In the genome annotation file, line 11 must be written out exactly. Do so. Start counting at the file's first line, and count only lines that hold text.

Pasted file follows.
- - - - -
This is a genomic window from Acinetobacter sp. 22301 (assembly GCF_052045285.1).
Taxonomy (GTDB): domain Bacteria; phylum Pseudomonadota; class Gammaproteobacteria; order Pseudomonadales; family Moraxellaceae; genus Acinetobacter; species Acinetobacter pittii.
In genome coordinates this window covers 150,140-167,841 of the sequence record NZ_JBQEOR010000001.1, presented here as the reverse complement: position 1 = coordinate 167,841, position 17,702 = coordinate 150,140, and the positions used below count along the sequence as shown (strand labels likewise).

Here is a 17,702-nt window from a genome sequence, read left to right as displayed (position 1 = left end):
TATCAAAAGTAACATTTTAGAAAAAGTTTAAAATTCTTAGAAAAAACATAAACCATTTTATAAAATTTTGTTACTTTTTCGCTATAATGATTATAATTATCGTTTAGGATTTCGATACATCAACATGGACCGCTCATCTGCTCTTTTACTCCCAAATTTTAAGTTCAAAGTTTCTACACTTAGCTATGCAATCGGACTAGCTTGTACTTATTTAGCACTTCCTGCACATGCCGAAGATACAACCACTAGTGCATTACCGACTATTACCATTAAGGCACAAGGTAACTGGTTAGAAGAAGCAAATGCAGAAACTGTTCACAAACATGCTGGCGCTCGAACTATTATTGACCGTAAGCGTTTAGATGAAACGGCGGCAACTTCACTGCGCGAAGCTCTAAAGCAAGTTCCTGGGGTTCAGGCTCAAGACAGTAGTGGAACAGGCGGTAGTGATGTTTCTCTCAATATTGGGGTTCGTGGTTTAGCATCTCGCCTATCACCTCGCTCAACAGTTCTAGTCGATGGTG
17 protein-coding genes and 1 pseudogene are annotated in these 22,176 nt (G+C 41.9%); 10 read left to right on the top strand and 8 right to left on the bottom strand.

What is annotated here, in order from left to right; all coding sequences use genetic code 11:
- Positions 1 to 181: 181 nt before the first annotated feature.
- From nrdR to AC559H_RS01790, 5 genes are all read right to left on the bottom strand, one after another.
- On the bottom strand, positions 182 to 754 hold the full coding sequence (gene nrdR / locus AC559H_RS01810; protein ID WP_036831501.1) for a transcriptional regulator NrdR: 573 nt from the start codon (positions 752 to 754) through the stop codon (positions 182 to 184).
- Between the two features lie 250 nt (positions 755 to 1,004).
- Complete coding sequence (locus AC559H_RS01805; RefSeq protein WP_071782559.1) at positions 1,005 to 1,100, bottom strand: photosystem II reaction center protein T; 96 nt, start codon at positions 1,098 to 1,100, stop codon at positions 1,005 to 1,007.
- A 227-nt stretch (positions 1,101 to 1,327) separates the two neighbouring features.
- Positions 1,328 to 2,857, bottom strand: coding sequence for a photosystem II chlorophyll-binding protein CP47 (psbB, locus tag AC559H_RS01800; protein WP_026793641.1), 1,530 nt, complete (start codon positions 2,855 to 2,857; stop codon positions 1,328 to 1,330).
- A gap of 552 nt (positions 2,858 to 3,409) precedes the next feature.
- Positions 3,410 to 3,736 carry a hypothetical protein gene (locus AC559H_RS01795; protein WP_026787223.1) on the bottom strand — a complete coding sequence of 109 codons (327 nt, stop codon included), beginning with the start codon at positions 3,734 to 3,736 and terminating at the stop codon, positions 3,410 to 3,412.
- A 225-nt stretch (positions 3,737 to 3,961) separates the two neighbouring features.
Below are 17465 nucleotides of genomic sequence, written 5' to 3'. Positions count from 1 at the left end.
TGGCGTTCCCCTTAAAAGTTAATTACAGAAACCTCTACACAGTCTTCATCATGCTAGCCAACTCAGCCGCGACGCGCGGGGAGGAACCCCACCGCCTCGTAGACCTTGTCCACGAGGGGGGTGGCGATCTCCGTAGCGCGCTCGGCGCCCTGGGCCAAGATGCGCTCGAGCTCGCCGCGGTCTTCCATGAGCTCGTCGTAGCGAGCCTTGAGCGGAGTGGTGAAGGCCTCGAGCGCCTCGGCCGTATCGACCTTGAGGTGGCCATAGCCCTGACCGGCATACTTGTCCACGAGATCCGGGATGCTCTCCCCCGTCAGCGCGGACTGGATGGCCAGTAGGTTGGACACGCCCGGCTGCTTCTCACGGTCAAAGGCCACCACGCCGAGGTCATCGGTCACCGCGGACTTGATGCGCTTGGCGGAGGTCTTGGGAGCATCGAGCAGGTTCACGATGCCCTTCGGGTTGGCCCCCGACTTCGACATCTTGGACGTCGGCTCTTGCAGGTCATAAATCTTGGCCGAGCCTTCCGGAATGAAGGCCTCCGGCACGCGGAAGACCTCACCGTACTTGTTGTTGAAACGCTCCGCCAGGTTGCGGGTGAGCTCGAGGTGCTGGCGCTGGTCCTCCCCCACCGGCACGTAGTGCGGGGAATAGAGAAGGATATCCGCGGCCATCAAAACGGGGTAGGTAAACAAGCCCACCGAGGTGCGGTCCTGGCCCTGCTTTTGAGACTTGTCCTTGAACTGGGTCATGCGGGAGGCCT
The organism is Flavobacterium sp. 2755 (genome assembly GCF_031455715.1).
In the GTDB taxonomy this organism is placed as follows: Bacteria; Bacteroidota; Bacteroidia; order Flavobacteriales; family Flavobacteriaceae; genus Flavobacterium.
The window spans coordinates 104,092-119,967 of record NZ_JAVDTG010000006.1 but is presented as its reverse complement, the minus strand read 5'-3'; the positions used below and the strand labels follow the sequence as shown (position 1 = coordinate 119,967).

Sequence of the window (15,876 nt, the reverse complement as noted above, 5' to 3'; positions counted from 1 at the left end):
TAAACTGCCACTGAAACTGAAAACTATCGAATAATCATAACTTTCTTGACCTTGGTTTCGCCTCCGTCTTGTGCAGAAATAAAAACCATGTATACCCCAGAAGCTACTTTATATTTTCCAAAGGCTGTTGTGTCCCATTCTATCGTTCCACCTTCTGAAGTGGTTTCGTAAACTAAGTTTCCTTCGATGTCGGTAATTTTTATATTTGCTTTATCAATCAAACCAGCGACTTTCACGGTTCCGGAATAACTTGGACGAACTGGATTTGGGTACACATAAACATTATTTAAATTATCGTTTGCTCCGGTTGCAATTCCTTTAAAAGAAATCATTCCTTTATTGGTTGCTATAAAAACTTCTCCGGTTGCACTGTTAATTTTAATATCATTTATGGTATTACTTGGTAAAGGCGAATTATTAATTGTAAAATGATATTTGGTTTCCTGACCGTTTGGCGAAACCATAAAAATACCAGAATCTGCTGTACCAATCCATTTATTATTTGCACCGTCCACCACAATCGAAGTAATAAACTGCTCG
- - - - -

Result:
- Between the two features lie 250 nt (positions 755 to 1,004).